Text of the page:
December 17, 2019
The Nigerian oil and gas sector has practically sustained the entire national economy since the discovery of crude oil in the country. Although some argue that the oil boom led to the stagnation of the non-oil sector, efforts to change the narrative by diversifying the nation’s economy beyond oil leaves much to be desired. Worse still, financial resources garnered from activities in the oil and gas sector have not been sufficiently re-invested to deliver a self-sustaining oil and gas sector that can compare to its counterparts in other parts of the world like Saudi Arabia, Brazil etc.
Although the global oil and gas industry is dynamic and complex, some of the important factors that have influenced policy making and planning include unstable oil prices and increasing discovery of oil and gas resources in several jurisdictions across the globe.
On the other hand, the policy and fiscal changes being witnessed in Nigeria are largely driven by the government’s dire need for revenue to fund its ever-increasing budget. More so, certain policy makers seem to view the oil and gas sector, especially the upstream segment, as the go-to sector that can always be raided to make up for the government’s fiscal deficits. It is also not impossible that some policy makers hold the view that the sector is now of age and that withdrawal of certain fiscal incentives will not result in a corresponding withdrawal of existing private investments therefrom.
In this article, we analyse recent changes to some fiscal terms in the Nigerian oil and gas sector with a focus on the proposed taxation of dividends from petroleum operations and the potential implications for the sector.
The case for private sector participation in the sector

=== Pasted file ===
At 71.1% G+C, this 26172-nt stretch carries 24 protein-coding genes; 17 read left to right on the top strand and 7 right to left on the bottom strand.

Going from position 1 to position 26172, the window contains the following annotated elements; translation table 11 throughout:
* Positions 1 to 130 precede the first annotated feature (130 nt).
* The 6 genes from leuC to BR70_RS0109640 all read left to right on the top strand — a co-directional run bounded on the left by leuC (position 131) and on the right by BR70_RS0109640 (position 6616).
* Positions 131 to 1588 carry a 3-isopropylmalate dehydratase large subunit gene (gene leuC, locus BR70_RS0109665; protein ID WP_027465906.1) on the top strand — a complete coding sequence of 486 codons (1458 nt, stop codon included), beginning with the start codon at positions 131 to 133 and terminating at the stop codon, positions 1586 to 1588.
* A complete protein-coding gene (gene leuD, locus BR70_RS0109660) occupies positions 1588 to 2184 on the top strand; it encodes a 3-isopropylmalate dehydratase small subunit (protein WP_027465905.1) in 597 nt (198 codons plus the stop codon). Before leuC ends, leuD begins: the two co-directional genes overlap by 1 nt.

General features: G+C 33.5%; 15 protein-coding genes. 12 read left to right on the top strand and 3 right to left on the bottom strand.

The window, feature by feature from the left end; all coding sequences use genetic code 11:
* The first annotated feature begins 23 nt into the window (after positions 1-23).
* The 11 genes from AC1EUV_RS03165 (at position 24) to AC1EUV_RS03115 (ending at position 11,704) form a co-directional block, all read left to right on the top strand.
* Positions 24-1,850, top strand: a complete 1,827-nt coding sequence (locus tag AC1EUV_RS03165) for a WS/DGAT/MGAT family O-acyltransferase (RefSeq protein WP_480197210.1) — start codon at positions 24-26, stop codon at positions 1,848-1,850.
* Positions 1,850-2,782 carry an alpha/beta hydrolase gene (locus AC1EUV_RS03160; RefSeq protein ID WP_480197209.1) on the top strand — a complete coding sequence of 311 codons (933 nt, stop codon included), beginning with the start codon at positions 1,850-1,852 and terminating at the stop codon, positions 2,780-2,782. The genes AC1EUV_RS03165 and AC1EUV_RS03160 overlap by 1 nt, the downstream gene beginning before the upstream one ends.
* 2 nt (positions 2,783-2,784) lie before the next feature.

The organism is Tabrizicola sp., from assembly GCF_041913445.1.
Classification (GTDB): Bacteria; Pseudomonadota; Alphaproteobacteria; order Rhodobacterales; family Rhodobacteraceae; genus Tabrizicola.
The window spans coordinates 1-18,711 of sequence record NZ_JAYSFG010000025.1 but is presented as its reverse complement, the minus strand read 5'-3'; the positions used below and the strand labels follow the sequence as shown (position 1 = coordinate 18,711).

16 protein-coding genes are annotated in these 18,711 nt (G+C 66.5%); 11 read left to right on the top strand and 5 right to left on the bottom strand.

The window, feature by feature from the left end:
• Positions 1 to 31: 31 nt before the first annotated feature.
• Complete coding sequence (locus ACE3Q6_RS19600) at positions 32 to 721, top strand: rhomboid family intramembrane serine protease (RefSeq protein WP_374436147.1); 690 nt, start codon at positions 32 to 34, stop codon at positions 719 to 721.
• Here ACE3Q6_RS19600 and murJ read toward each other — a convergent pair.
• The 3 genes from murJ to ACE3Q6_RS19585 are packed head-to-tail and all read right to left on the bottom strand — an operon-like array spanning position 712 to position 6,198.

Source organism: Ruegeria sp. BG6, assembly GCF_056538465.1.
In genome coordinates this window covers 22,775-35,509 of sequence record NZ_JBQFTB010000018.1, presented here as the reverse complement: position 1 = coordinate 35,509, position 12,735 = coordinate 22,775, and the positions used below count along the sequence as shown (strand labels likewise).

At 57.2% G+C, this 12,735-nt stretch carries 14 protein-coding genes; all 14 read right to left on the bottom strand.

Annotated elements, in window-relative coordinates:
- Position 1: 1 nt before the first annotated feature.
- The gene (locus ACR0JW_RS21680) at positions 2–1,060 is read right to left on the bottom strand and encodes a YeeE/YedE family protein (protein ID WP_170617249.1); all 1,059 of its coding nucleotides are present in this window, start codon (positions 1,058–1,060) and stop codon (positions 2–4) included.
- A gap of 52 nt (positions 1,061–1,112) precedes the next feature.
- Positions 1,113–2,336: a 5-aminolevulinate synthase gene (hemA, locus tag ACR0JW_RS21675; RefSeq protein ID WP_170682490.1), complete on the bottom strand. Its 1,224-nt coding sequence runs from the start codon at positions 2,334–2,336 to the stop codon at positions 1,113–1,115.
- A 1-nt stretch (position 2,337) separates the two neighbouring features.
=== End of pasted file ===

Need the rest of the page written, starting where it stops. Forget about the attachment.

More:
Even though the country enacted the Nigerian Oil and Gas Industry Content Development Act to increase local participation in the sector in 2010, the sector still relies largely on both direct and indirect foreign human, material and financial resources for global competitiveness. This is evidenced by data from the Department of Petroleum Resources (DPR). For example, the Nigerian Petroleum Development Company [a subsidiary of the Nigerian National Petroleum Corporation (NNPC)] only has 100% ownership and oversight of 6 of the 111 Oil Mining Leases (OMLs) in Nigeria1. Thus, most other productive licences held by NNPC are operated in collaboration with capable private sector players mainly under Joint Venture (JV) and Production Sharing Contracts (PSC) arrangements.
Under these arrangements, the investment capital from the private sector has proven very instrumental to funding the development and operations of the oil fields, whilst ensuring that the Nigerian State is not 100% encumbered with the underlying operational and financial risks from such ventures. Although the funding arrangement may appear skewed in favour of the government from a cash flow perspective, some have argued that certain international oil companies were able to secure very favourable fiscal terms to achieve “super profits”.
Understandably, the Federal Government of Nigeria (FGN) needed to provide favourable terms to encourage investments especially for the PSCs during their nascent years. Neighbouring African countries with proven reserves are currently adopting a similar approach to encourage investor participation in the development of their economies. Could this be the moment when Nigerian policy makers consider the sector mature enough to withstand any drastic policy changes? Answers to this question would depend on the nature and scope of the engagements that led to the review of the royalty rates for PSCs in frontier, inland basins and deep offshore oil fields and other proposed changes in the Finance Bill, 2019.